Pressure increases attendant with CO2 injection into the subsurface drive many of the risk factors associated with commercial-scale CCS projects, impacting project costs and liabilities in a number of ways. The area of elevated pressure defines the area that must be characterized and monitored; pressure drives fluid flow out of the storage reservoir along higher-permeability pathways that might exist through the caprock into overlying aquifers or hydrocarbon reservoirs; and pressure drives geomechanical changes that could potentially impact subsurface infrastructure or the integrity of the storage system itself. Pressure also limits injectivity, which can increase capital costs associated with installing additional wells to meet a given target injection rate. The ability to mitigate pressure increases in storage reservoirs could have significant value to a CCS project, but these benefits are offset by the costs of the pressure mitigation technique itself. Of particular interest for CO2 storage operators is the lifetime cost of implementing brine extraction at a CCS project site, and the relative value of benefits derived from the extraction process. This is expected to vary from site to site and from one implementation scenario to the next. Indeed, quantifying benefits against costs could allow operators to optimize their return on project investment by calculating the most effective scenario for pressure mitigation. This work builds on research recently submitted for publication by the authors examining the costs and benefits of brine extraction across operational scenarios to evaluate the effects of fluid extraction on injection rate to assess the cost effectiveness of several options for reducing the number of injection wells required. Modeling suggests that extracting at 90% of the volumetric equivalent of injection rate resulted in a 1.8% improvement in rate over a non-extraction base case; a four-fold increase in extraction rate results in a 7.6% increase in injection rate over the no-extraction base case. However, the practical impacts on capital costs suggest that this strategy is fiscally ineffective when evaluated solely on this metric, with extraction reducing injection well needs by only one per 56 (1x case) or one per 13 (4x case).

  9. Benefits and costs of brine extraction for increasing injection efficiency in geologic CO2 sequestration

    SciTech Connect (OSTI)

    Davidson, Casie L.; Watson, David J.; Dooley, James J.; Dahowski, Robert T.

    2014-01-01

    Pressure increases attendant with CO2 injection into the subsurface drive many of the risk factors associated with commercial-scale CCS projects, impacting project costs and liabilities in a number of ways. The area of elevated pressure defines the area that must be characterized and monitored; pressure drives fluid flow out of the storage reservoir along higher-permeability pathways that might exist through the caprock into overlying aquifers or hydrocarbon reservoirs; and pressure drives geomechanical changes that could potentially impact subsurface infrastructure or the integrity of the storage system itself. Pressure also limits injectivity, which can increase capital costs associated with installing additional wells to meet a given target injection rate. The ability to mitigate pressure increases in storage reservoirs could have significant value to a CCS project, but these benefits are offset by the costs of the pressure mitigation technique itself. Of particular interest for CO2 storage operators is the lifetime cost of implementing brine extraction at a CCS project site, and the relative value of benefits derived from the extraction process. This is expected to vary from site to site and from one implementation scenario to the next. Indeed, quantifying benefits against costs could allow operators to optimize their return on project investment by calculating the most effective scenario for pressure mitigation. This work builds on research recently submitted for publication by the authors examining the costs and benefits of brine extraction across operational scenarios to evaluate the effects of fluid extraction on injection rate to assess the cost effectiveness of several options for reducing the number of injection wells required. Modeling suggests that extracting at 90% of the volumetric equivalent of injection rate resulted in a 1.8% improvement in rate over a non-extraction base case; a four-fold increase in extraction rate results in a 7.6% increase in injection rate over the no-extraction base case. However, the practical impacts on capital costs suggest that this strategy is fiscally ineffective when evaluated solely on this metric, with extraction reducing injection well needs by only one per 56 (1x case) or one per 13 (4x case).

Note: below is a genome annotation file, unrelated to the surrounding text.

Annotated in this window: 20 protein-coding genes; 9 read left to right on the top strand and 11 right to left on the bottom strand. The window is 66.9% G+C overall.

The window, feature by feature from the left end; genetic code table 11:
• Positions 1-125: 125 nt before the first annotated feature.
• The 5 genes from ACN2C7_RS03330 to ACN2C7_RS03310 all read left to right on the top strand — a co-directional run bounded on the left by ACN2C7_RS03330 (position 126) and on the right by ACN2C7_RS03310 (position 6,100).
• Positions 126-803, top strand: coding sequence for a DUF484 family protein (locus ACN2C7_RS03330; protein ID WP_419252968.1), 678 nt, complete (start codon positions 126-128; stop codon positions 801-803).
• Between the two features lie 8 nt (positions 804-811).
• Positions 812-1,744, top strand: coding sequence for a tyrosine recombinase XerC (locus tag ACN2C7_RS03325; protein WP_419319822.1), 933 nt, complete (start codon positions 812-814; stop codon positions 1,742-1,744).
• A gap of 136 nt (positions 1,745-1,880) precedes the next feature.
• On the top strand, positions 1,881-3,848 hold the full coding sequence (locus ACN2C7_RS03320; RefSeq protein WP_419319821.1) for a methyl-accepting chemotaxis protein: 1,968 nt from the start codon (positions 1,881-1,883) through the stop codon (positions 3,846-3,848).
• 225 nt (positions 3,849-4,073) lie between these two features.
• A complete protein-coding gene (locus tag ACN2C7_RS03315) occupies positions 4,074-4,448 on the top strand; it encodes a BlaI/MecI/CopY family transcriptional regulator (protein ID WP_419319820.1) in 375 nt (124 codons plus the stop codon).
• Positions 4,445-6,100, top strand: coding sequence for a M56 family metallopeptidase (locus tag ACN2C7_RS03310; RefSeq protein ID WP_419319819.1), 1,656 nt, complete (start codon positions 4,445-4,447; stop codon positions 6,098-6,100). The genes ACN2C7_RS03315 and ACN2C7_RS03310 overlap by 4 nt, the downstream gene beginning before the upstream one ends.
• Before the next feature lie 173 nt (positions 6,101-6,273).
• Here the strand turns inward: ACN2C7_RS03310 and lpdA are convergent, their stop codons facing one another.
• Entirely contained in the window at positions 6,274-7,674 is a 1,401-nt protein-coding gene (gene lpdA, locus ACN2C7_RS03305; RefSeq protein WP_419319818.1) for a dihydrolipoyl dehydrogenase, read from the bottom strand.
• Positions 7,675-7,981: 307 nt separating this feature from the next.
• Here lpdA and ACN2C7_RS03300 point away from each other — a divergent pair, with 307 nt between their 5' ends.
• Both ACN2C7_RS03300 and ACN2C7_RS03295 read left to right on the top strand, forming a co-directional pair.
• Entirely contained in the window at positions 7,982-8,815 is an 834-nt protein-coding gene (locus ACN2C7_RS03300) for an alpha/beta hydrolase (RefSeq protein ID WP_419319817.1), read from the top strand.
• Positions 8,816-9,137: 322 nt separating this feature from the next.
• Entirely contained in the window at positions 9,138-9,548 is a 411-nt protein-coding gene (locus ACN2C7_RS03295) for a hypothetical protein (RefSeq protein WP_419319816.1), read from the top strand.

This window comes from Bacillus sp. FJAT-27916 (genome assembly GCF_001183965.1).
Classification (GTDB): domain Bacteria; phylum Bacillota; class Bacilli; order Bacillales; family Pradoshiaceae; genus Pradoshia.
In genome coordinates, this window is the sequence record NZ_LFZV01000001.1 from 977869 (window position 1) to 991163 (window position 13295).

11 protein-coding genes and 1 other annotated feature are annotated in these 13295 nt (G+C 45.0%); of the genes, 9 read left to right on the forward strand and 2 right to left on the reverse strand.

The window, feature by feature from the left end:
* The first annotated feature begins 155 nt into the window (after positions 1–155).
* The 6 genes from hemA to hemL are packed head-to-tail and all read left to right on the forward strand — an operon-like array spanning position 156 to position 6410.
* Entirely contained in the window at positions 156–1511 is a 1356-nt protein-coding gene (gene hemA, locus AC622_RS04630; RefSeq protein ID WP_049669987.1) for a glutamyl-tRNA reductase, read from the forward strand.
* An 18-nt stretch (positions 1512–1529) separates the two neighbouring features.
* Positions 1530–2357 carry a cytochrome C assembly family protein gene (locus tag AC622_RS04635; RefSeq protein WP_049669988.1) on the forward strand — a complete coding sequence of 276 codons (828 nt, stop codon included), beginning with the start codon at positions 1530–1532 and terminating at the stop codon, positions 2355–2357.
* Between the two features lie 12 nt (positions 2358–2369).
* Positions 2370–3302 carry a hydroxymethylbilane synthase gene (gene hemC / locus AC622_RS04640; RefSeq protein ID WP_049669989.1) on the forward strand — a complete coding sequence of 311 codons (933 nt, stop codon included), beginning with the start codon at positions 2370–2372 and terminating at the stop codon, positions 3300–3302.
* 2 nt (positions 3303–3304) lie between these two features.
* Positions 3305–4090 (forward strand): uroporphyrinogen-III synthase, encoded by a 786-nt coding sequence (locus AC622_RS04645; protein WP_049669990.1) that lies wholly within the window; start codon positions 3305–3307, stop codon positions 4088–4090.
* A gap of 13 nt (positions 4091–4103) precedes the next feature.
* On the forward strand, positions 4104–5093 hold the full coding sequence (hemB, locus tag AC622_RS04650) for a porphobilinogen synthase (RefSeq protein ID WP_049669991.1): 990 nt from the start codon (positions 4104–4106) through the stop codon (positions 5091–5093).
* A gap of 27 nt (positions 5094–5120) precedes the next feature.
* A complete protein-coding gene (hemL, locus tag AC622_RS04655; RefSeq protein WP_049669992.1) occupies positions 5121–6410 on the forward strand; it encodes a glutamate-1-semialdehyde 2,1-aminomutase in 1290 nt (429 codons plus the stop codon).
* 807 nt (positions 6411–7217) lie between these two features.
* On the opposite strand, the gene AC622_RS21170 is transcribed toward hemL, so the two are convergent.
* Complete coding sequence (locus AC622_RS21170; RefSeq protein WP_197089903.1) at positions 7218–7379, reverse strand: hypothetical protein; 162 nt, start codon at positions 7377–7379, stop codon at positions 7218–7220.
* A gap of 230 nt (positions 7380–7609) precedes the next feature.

10. Installing and Operating an Efficient Swimming Pool Pump | Department...

    Office of Energy Efficiency and Renewable Energy (EERE) Indexed Site

    Installing and Operating an Efficient Swimming Pool Pump Installing and Operating an Efficient Swimming Pool Pump May 29, 2012 - 7:54pm Addthis Photo courtesy iStockphoto.com Photo...

  11. Reviewing Post-Installation and Annual Reports for Federal ESPC...

    Office of Environmental Management (EM)

    Reviewing Post-Installation and Annual Reports for Federal ESPC Projects Reviewing Post-Installation and Annual Reports for Federal ESPC Projects The purpose of this document is to...

  12. PNNL Reports Distributed Wind Installations Down, Exports Up...